HEX Data Connection

  1. Replace the following code snippet in the notebook
connection_parameters = json.load(open('connection.json'))
session = Session.builder.configs(connection_parameters).create()

with...

import hextoolkit
hex_snowflake_conn = hextoolkit.get_data_connection('YOUR_DATA_CONNECTION_NAME')
session = hex_snowflake_conn.get_snowpark_session()
session.sql('USE SCHEMA DASH_SCHEMA').collect()

You can also operationalize the data transformations in the form of automated data pipelines running in Snowflake.

In particular, in the Data Engineering Notebook, there's a section that demonstrates how to optionally build and run the data transformations as Snowflake Tasks.

For reference purposes, here are the code snippets.

Campaign Spend

This task automates loading campain spend data and performing various transformations.

def campaign_spend_data_pipeline(session: Session) -> str:
  # DATA TRANSFORMATIONS
  # Perform the following actions to transform the data

  # Load the campaign spend data
  snow_df_spend_t = session.table('campaign_spend')

  # Transform the data so we can see total cost per year/month per channel using group_by() and agg() Snowpark DataFrame functions
  snow_df_spend_per_channel_t = snow_df_spend_t.group_by(year('DATE'), month('DATE'),'CHANNEL').agg(sum('TOTAL_COST').as_('TOTAL_COST')).\
      with_column_renamed('"YEAR(DATE)"',"YEAR").with_column_renamed('"MONTH(DATE)"',"MONTH").sort('YEAR','MONTH')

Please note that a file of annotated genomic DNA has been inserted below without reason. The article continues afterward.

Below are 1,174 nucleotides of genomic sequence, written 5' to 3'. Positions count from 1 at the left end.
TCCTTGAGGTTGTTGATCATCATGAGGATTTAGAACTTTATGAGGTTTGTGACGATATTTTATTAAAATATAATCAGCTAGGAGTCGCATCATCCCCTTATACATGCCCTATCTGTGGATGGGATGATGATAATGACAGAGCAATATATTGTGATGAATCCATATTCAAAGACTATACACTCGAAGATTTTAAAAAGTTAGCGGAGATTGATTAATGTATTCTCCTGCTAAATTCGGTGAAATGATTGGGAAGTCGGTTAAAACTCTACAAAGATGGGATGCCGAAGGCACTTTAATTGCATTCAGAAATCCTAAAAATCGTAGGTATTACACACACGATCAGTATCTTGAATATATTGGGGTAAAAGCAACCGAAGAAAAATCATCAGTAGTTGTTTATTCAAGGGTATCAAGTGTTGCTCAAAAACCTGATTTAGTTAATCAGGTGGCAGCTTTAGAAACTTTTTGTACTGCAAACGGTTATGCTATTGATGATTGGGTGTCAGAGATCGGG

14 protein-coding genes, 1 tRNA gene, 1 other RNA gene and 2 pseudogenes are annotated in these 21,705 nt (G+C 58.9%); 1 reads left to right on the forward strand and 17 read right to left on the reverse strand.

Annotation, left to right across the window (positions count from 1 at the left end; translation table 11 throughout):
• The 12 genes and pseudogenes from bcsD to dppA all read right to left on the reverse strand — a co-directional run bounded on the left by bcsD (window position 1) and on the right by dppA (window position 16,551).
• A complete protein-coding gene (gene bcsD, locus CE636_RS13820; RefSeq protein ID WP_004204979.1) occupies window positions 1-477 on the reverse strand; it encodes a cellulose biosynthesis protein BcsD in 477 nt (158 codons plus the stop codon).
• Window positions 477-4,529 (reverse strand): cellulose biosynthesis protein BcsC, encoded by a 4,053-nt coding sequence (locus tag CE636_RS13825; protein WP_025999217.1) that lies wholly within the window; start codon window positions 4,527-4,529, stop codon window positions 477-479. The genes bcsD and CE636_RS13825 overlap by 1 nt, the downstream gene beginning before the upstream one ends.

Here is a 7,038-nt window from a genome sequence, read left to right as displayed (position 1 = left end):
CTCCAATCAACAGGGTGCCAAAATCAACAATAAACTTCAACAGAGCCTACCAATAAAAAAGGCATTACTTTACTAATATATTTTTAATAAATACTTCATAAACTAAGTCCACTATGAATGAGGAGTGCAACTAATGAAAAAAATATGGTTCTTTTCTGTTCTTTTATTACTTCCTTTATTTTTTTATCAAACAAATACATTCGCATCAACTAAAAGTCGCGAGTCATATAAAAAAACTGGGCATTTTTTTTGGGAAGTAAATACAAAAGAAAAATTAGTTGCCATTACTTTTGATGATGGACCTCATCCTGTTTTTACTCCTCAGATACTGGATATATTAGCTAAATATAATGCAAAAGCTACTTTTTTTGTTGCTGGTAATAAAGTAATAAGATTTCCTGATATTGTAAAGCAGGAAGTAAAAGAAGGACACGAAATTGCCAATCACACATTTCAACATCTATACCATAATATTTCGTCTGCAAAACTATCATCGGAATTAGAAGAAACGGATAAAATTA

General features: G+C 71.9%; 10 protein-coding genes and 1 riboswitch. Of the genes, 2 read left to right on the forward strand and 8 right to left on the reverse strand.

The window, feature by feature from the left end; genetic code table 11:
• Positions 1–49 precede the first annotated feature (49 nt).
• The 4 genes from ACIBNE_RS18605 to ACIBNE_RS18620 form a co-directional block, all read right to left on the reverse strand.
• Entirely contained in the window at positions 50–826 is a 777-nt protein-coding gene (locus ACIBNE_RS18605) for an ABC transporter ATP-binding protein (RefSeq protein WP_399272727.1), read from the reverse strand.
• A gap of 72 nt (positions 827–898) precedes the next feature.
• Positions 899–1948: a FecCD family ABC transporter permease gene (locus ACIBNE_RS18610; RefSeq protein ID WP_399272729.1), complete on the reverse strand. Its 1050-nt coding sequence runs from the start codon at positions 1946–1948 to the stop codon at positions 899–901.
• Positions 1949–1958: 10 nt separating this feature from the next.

# Transform the data so that each row will represent total cost across all channels per year/month using pivot() and sum() Snowpark DataFrame functions
  snow_df_spend_per_month_t = snow_df_spend_per_channel_t.pivot('CHANNEL',['search_engine','social_media','video','email']).sum('TOTAL_COST').sort('YEAR','MONTH')
  snow_df_spend_per_month_t = snow_df_spend_per_month_t.select(
      col("YEAR"),
      col("MONTH"),
      col("'search_engine'").as_("SEARCH_ENGINE"),
      col("'social_media'").as_("SOCIAL_MEDIA"),
      col("'video'").as_("VIDEO"),
      col("'email'").as_("EMAIL")
  )

  # Save transformed data
  snow_df_spend_per_month_t.write.mode('overwrite').save_as_table('SPEND_PER_MONTH')

# Register data pipeline function as a task
root = Root(session)
my_task = Task(name='campaign_spend_data_pipeline_task'
               , definition=StoredProcedureCall(
                   campaign_spend_data_pipeline, stage_location='@dash_sprocs'
               )
               , warehouse='DASH_L'
               , schedule=timedelta(minutes=3))

tasks = root.databases[session.get_current_database()].schemas[session.get_current_schema()].tasks
task_res = tasks.create(my_task,mode=CreateMode.or_replace)

Monthly Revenue

This task automates loading monthly revenue data, performing various transformations, and joining it with transformed campaign spend data.

def monthly_revenue_data_pipeline(session: Session) -> str:
  # Load revenue table and transform the data into revenue per year/month using group_by and agg() functions
  snow_df_spend_per_month_t = session.table('spend_per_month')